The Summer 2019 Anime Preview Guide
The Demon Girl Next Door

How would you rate episode 1 of
The Demon Girl Next Door ?

What is this?

When a demon girl appears to her in the night, high school student Yuko thinks it's all a dream – but then when she looks in the mirror the next morning, the horns and tail she's sprouted tell a different story! It turns out that Yuko and her sister Ryo(ko) are descendants of the Dark Clan, a family of demons who were suppressed centuries ago by the people of Light, who also slapped them with the “$400 per Month” curse to keep them in perpetual poverty. Now that Yuko's awakened as a Demon Girl, however, they have a chance to change all of that: if Yuko can defeat a Magical Girl and drench the family statue in her blood, all problems will go away. Except…the magical girl in town is really super powerful. And Yuko, despite her new appendages, is not. And after the magical girl saves her from a truck, feeds her, and gives her punching tips, is Yuko really okay with taking her out? The Demon Girl Next Door is based on a manga. It's available streaming on HiDive, Thursdays at 1:30 pm EST.

How was the first episode?

Theron Martin


Of the comedy-inclined series to debut so far this season, this one is the outright silliest and, because of that, easily the funniest. In fact, I got probably as many laughs out of this first episode as I have out of any other first episode that I have seen so far this year.

The premise is a reversal of the basic magical girl scenario: the protagonist is actually the demon girl, and she must defeat the magical girl in order to restore her lineage and raise her family from the grips of poverty (because the magical girl's clan sealed away her clan's luck). However, the obstacles are monumental: Yuko didn't gain any demonic powers back, she's already short and pathetically unathletic, and the magical girl in question – who happens to even attend a different class of her same school – is a physical powerhouse in addition to her magical powers. Sounds like the set-up for a classic underdog scenario, right?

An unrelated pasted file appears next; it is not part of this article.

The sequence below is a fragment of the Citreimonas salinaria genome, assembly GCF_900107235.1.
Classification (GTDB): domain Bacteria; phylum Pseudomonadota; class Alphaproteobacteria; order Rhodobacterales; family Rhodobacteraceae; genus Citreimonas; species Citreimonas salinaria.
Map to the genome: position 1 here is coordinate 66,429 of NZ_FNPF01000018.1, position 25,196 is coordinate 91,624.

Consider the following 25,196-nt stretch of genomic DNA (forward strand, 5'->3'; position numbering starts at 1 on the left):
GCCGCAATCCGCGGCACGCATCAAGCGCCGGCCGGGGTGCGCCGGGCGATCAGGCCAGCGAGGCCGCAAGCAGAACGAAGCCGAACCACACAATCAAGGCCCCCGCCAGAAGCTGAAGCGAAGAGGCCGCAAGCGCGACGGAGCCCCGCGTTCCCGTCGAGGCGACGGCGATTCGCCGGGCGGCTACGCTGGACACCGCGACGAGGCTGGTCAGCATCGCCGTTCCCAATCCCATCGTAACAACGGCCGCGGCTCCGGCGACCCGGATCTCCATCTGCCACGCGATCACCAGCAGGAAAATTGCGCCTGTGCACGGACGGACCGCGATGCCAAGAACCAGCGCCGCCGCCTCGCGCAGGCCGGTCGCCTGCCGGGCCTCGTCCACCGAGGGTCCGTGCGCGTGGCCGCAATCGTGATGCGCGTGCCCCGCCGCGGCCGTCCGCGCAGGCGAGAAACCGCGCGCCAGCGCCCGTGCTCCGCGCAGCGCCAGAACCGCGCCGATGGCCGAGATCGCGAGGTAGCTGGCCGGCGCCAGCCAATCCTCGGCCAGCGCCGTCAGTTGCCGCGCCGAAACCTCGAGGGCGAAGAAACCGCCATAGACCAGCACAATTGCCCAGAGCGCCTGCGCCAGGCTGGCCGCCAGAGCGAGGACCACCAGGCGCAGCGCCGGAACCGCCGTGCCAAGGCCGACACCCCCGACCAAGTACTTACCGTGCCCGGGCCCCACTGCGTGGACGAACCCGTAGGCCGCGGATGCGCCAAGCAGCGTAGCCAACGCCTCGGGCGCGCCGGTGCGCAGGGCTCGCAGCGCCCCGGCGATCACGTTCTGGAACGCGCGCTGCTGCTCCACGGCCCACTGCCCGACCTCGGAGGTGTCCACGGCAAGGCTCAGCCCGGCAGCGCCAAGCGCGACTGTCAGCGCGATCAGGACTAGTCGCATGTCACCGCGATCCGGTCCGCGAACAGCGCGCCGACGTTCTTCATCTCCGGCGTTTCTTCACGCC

The series clearly is not headed in that direction, however. It is far more interested in playing Yuko's shortcomings, and Momo's comparative overwhelming strength, for laughs, and it actually works without seeming too mean-spirited. There are strong implications already that Momo might be alone (no one is talking to her in class, her home indicates wealth but also sterility), and that the two things Yuko has going for her that Momo doesn't are friends and family, which could give the series some room for character development, but the emphasis is decidedly more on how Momo is taking pity on Yuko and how much Yuko deserves it. Momo even offers Yuko fighting tips in a Big Sister-like fashion. I can easily see the two winding up as friends despite the animosity that their heritages say they should have.

The series has other angles going for it, too. The utterly unfazed attitudes that Yuko's friends take towards her growing horns and a tail is also amusing to watch; they see it all as primed for their own entertainment. While I'm not normally a fan of prolonged magical girl transformation scenes, this episode makes a great joke of it by using a timer in the bottom right corner of the screen to imply that it all happens in a hundredth of a second. In another place, Yuko even breaks the fourth wall by crashing into the edge of the screen when letting her imagination run wild. I also found the school name curious and wonder if something is implied by that: Sakuragaoka High School was also the setting for K-ON!

I don't know how much more of this I will actually watch, but I definitely had a good time with the first episode.

Paul Jensen


The Demon Girl Next Door stands as the latest in a very long line of comedies where the central joke is that the presumptive villain is pretty much harmless. As crowded as this category may be, it's one that I tend to like, because robbing the antagonist of his or her powers often opens the door for some clever genre parody. In terms of tone and pacing, this series seems to be a little snarkier than Endro~!, and about as energetic as Gabriel DropOut without being as raunchy. This episode settles into a comfortable middle ground where it can make jokes at the main character's expense without coming across as mean-spirited, and that's right about where you want to be with a show like this.